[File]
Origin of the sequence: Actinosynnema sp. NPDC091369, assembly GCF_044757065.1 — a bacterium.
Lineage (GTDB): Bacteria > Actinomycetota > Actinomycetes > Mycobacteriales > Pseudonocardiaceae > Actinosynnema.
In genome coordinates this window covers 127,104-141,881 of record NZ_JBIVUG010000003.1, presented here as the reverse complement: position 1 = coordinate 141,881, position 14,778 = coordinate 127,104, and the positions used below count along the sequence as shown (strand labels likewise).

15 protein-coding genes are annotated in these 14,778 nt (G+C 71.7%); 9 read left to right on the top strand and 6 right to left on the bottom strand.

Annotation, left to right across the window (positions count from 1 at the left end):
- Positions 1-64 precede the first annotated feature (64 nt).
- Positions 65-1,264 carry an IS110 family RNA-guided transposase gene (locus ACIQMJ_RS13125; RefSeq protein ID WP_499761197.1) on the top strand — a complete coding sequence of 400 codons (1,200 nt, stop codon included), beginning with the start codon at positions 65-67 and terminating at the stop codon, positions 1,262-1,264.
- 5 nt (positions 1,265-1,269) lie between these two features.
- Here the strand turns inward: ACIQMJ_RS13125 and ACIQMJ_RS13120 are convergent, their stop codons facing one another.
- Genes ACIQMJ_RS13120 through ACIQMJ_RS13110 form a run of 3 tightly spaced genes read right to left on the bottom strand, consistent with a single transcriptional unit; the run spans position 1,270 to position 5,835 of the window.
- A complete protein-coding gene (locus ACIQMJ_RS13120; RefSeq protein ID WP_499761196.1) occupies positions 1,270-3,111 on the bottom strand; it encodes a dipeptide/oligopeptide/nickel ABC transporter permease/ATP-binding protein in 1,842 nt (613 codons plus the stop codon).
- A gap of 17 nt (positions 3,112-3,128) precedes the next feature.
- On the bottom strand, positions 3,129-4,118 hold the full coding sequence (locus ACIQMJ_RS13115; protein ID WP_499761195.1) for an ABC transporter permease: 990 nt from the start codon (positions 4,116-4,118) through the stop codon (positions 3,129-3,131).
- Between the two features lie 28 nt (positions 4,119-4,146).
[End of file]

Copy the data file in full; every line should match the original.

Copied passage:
Origin of the sequence: Actinosynnema sp. NPDC091369, assembly GCF_044757065.1 — a bacterium.
Lineage (GTDB): Bacteria > Actinomycetota > Actinomycetes > Mycobacteriales > Pseudonocardiaceae > Actinosynnema.
In genome coordinates this window covers 127,104-141,881 of record NZ_JBIVUG010000003.1, presented here as the reverse complement: position 1 = coordinate 141,881, position 14,778 = coordinate 127,104, and the positions used below count along the sequence as shown (strand labels likewise).

15 protein-coding genes are annotated in these 14,778 nt (G+C 71.7%); 9 read left to right on the top strand and 6 right to left on the bottom strand.

Annotation, left to right across the window (positions count from 1 at the left end):
- Positions 1-64 precede the first annotated feature (64 nt).
- Positions 65-1,264 carry an IS110 family RNA-guided transposase gene (locus ACIQMJ_RS13125; RefSeq protein ID WP_499761197.1) on the top strand — a complete coding sequence of 400 codons (1,200 nt, stop codon included), beginning with the start codon at positions 65-67 and terminating at the stop codon, positions 1,262-1,264.
- 5 nt (positions 1,265-1,269) lie between these two features.
- Here the strand turns inward: ACIQMJ_RS13125 and ACIQMJ_RS13120 are convergent, their stop codons facing one another.
- Genes ACIQMJ_RS13120 through ACIQMJ_RS13110 form a run of 3 tightly spaced genes read right to left on the bottom strand, consistent with a single transcriptional unit; the run spans position 1,270 to position 5,835 of the window.
- A complete protein-coding gene (locus ACIQMJ_RS13120; RefSeq protein ID WP_499761196.1) occupies positions 1,270-3,111 on the bottom strand; it encodes a dipeptide/oligopeptide/nickel ABC transporter permease/ATP-binding protein in 1,842 nt (613 codons plus the stop codon).
- A gap of 17 nt (positions 3,112-3,128) precedes the next feature.
- On the bottom strand, positions 3,129-4,118 hold the full coding sequence (locus ACIQMJ_RS13115; protein ID WP_499761195.1) for an ABC transporter permease: 990 nt from the start codon (positions 4,116-4,118) through the stop codon (positions 3,129-3,131).
- Between the two features lie 28 nt (positions 4,119-4,146).